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A Year Into California’s ‘Sanctuary’ Law, Not All Police Departments’ Policies Reflect Its Changes

The sign in front of the San Diego County Sheriff’s Department Administration...

Photo by Claire Trageser

Above: The sign in front of the San Diego County Sheriff’s Department Administration Center, San Diego, August 13, 2018.

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A year after the state passed the California Values Act to create a firewall between local law enforcement and immigration enforcement, some local agencies still don’t fully comply with the measure and many still routinely interact with federal immigration officials thanks to joint task forces, and shared databases and workspaces.

Aired: May 9, 2019 | Transcript

A year after the state passed the California Values Act to create a firewall between local law enforcement and immigration enforcement, some local agencies still don’t fully comply with the measure and many still routinely interact with federal immigration officials thanks to joint task forces, and shared databases and workspaces.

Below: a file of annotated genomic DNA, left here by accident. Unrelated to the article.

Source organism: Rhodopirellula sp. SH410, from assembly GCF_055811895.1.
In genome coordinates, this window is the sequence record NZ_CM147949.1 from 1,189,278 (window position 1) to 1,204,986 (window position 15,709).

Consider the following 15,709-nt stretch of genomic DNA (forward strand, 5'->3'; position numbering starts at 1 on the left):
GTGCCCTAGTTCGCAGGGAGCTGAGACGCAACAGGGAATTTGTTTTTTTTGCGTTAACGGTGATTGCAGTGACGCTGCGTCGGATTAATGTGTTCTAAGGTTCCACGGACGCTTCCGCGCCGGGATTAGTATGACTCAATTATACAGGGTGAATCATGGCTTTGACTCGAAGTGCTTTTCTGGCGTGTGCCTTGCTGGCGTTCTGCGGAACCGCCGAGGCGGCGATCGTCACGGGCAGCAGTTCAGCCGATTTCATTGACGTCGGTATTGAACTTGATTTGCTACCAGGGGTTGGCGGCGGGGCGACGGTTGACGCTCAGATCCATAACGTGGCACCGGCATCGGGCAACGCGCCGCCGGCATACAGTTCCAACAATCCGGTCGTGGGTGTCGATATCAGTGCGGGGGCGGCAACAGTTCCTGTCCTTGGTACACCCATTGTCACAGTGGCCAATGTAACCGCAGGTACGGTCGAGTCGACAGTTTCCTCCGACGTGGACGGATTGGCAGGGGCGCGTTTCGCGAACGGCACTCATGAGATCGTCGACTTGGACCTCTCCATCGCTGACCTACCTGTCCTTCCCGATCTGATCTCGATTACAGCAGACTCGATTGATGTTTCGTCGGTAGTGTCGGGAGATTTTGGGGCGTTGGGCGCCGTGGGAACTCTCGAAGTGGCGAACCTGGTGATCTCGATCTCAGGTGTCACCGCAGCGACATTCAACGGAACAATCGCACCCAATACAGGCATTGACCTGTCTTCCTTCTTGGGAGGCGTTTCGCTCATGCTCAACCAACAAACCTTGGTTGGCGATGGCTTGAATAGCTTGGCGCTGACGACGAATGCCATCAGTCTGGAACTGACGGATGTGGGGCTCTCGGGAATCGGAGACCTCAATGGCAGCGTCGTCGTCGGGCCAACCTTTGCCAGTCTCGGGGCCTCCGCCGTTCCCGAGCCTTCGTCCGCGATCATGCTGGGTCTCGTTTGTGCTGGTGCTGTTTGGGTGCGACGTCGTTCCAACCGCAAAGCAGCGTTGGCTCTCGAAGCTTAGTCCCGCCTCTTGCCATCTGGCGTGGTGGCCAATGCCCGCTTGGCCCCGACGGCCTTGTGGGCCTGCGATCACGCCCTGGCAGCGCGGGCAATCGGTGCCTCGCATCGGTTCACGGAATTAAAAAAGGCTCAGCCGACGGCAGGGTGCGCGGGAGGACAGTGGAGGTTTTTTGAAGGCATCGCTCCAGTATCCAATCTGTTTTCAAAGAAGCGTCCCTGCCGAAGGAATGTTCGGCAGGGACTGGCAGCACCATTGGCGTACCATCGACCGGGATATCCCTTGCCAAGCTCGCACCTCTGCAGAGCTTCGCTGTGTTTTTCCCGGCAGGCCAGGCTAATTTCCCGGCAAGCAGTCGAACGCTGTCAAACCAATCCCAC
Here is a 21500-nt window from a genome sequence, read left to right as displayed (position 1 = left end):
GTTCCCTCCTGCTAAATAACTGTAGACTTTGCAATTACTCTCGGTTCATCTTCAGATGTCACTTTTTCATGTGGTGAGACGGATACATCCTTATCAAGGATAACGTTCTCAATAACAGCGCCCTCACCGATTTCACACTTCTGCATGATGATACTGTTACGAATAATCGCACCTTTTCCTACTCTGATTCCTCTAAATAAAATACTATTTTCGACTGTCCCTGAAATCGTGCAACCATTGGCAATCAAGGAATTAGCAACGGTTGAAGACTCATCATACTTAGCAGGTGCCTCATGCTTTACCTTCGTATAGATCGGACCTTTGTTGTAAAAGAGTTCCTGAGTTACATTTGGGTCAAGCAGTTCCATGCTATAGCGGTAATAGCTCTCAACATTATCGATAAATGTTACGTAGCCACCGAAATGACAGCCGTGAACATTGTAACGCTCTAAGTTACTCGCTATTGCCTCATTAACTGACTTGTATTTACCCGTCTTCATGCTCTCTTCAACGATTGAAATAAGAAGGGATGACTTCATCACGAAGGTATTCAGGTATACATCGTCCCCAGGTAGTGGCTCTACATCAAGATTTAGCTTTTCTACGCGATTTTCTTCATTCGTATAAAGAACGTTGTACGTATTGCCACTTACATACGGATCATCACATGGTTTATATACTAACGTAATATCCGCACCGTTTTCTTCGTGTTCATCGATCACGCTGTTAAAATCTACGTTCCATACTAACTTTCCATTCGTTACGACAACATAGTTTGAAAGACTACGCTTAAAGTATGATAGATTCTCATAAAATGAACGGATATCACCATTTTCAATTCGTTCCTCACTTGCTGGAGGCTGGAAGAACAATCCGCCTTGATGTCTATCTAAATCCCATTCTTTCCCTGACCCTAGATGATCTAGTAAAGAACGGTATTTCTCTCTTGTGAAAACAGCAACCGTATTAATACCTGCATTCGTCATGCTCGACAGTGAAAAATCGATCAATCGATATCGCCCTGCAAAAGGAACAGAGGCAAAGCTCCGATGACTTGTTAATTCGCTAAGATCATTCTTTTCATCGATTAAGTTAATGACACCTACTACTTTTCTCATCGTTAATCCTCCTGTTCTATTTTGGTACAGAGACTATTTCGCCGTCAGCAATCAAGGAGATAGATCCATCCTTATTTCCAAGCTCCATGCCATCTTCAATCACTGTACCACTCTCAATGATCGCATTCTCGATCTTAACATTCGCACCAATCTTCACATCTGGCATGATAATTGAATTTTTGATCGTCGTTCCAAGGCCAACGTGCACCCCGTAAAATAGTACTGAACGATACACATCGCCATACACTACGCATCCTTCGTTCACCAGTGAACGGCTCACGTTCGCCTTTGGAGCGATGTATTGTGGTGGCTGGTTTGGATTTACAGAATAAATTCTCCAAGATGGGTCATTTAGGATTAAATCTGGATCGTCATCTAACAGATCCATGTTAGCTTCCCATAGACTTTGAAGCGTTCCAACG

The San Diego Immigrant Rights Consortium, a coalition of groups that advocate on behalf of immigrants in the county, reviewed local police departments’ written policies and found that most have updated their policies to reflect SB 54 but that some still have a ways to go.

The California Values Act, which went into effect on Jan. 1, 2018, limits the ways in which local officials and federal immigration officials can work together and set up measures to increase transparency in instances when agencies working together for other reasons – like to tackle drug smuggling or human trafficking – may result in immigration enforcement.

“Our hope is that our agencies here will continue to work with us to continue to get their policies in compliance with SB 54,” said Erin Tsurumoto Grassi, human rights policy adviser for Alliance San Diego and author of the report. “At the end of the day it’s important that the community trusts local law enforcement. The only way they can do that is if they are transparent and fully adhering to laws like SB 54.”

Members of the coalition met with 11 local agencies and obtained policies that had been updated to comply with the California Values Act from nine.